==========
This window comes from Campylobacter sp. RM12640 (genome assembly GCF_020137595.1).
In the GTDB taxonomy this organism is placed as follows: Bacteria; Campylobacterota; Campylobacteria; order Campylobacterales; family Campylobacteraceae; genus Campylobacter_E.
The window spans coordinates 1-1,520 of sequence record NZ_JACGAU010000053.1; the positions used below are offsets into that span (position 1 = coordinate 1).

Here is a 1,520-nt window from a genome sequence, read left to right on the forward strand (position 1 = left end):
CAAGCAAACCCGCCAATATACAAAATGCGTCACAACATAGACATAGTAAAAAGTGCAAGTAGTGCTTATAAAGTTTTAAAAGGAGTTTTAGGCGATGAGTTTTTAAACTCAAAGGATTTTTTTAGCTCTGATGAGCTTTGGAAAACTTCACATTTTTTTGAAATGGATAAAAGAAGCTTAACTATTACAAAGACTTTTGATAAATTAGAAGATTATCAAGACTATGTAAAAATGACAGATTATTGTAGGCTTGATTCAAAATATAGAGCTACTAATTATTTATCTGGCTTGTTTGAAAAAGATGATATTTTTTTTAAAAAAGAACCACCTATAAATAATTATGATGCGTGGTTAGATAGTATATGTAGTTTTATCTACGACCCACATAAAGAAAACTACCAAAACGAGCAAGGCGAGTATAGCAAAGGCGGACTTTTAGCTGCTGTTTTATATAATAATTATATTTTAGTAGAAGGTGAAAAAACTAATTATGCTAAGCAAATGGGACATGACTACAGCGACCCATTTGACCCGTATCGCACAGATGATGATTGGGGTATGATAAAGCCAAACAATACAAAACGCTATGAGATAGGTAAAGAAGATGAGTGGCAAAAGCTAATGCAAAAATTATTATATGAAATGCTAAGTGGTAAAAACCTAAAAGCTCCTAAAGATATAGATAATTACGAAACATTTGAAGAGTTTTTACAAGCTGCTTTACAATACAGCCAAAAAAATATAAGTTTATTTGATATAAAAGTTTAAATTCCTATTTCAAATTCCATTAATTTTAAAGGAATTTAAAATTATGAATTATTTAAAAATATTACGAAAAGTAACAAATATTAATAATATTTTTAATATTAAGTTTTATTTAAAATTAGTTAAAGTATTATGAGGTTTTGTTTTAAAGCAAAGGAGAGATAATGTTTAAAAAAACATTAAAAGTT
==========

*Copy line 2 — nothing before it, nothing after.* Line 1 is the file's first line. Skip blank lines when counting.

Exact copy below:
In the GTDB taxonomy this organism is placed as follows: Bacteria; Campylobacterota; Campylobacteria; order Campylobacterales; family Campylobacteraceae; genus Campylobacter_E.